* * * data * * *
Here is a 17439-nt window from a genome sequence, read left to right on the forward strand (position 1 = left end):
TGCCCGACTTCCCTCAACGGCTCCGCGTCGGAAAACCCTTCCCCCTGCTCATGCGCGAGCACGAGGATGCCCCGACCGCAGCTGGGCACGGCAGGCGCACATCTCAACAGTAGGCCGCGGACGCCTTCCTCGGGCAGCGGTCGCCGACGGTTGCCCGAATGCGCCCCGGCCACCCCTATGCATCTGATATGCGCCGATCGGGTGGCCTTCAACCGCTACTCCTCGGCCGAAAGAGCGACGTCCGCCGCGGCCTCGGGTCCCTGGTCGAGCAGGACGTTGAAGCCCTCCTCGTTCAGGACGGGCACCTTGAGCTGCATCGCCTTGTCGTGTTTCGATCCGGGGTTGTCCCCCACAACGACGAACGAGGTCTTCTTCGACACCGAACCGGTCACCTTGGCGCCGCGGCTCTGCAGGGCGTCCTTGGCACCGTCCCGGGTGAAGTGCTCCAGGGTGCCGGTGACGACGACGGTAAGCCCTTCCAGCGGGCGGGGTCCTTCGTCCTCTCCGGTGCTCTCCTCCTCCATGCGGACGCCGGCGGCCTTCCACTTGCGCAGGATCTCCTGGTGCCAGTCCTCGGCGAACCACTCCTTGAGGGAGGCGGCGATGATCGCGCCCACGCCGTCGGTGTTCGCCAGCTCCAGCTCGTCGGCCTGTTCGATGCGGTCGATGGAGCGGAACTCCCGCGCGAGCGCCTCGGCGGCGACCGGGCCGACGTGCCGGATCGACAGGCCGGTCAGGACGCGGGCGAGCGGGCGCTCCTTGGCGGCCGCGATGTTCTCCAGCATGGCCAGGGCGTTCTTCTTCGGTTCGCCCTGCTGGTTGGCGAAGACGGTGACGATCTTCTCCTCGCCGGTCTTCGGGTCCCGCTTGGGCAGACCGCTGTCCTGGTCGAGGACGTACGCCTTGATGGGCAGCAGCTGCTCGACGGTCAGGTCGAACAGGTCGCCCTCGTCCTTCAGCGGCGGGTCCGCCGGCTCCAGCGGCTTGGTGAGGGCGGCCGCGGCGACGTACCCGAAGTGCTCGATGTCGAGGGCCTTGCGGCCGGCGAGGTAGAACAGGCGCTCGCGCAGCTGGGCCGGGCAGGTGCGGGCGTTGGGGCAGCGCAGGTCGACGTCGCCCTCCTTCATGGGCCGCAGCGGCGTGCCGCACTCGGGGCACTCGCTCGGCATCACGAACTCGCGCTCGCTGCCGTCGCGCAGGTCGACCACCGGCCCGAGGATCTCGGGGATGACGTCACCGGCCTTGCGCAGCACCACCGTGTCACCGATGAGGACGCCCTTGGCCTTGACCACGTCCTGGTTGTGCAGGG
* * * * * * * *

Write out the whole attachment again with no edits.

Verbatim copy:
Here is a 17439-nt window from a genome sequence, read left to right on the forward strand (position 1 = left end):
TGCCCGACTTCCCTCAACGGCTCCGCGTCGGAAAACCCTTCCCCCTGCTCATGCGCGAGCACGAGGATGCCCCGACCGCAGCTGGGCACGGCAGGCGCACATCTCAACAGTAGGCCGCGGACGCCTTCCTCGGGCAGCGGTCGCCGACGGTTGCCCGAATGCGCCCCGGCCACCCCTATGCATCTGATATGCGCCGATCGGGTGGCCTTCAACCGCTACTCCTCGGCCGAAAGAGCGACGTCCGCCGCGGCCTCGGGTCCCTGGTCGAGCAGGACGTTGAAGCCCTCCTCGTTCAGGACGGGCACCTTGAGCTGCATCGCCTTGTCGTGTTTCGATCCGGGGTTGTCCCCCACAACGACGAACGAGGTCTTCTTCGACACCGAACCGGTCACCTTGGCGCCGCGGCTCTGCAGGGCGTCCTTGGCACCGTCCCGGGTGAAGTGCTCCAGGGTGCCGGTGACGACGACGGTAAGCCCTTCCAGCGGGCGGGGTCCTTCGTCCTCTCCGGTGCTCTCCTCCTCCATGCGGACGCCGGCGGCCTTCCACTTGCGCAGGATCTCCTGGTGCCAGTCCTCGGCGAACCACTCCTTGAGGGAGGCGGCGATGATCGCGCCCACGCCGTCGGTGTTCGCCAGCTCCAGCTCGTCGGCCTGTTCGATGCGGTCGATGGAGCGGAACTCCCGCGCGAGCGCCTCGGCGGCGACCGGGCCGACGTGCCGGATCGACAGGCCGGTCAGGACGCGGGCGAGCGGGCGCTCCTTGGCGGCCGCGATGTTCTCCAGCATGGCCAGGGCGTTCTTCTTCGGTTCGCCCTGCTGGTTGGCGAAGACGGTGACGATCTTCTCCTCGCCGGTCTTCGGGTCCCGCTTGGGCAGACCGCTGTCCTGGTCGAGGACGTACGCCTTGATGGGCAGCAGCTGCTCGACGGTCAGGTCGAACAGGTCGCCCTCGTCCTTCAGCGGCGGGTCCGCCGGCTCCAGCGGCTTGGTGAGGGCGGCCGCGGCGACGTACCCGAAGTGCTCGATGTCGAGGGCCTTGCGGCCGGCGAGGTAGAACAGGCGCTCGCGCAGCTGGGCCGGGCAGGTGCGGGCGTTGGGGCAGCGCAGGTCGACGTCGCCCTCCTTCATGGGCCGCAGCGGCGTGCCGCACTCGGGGCACTCGCTCGGCATCACGAACTCGCGCTCGCTGCCGTCGCGCAGGTCGACCACCGGCCCGAGGATCTCGGGGATGACGTCACCGGCCTTGCGCAGCACCACCGTGTCACCGATGAGGACGCCCTTGGCCTTGACCACGTCCTGGTTGTGCAGGG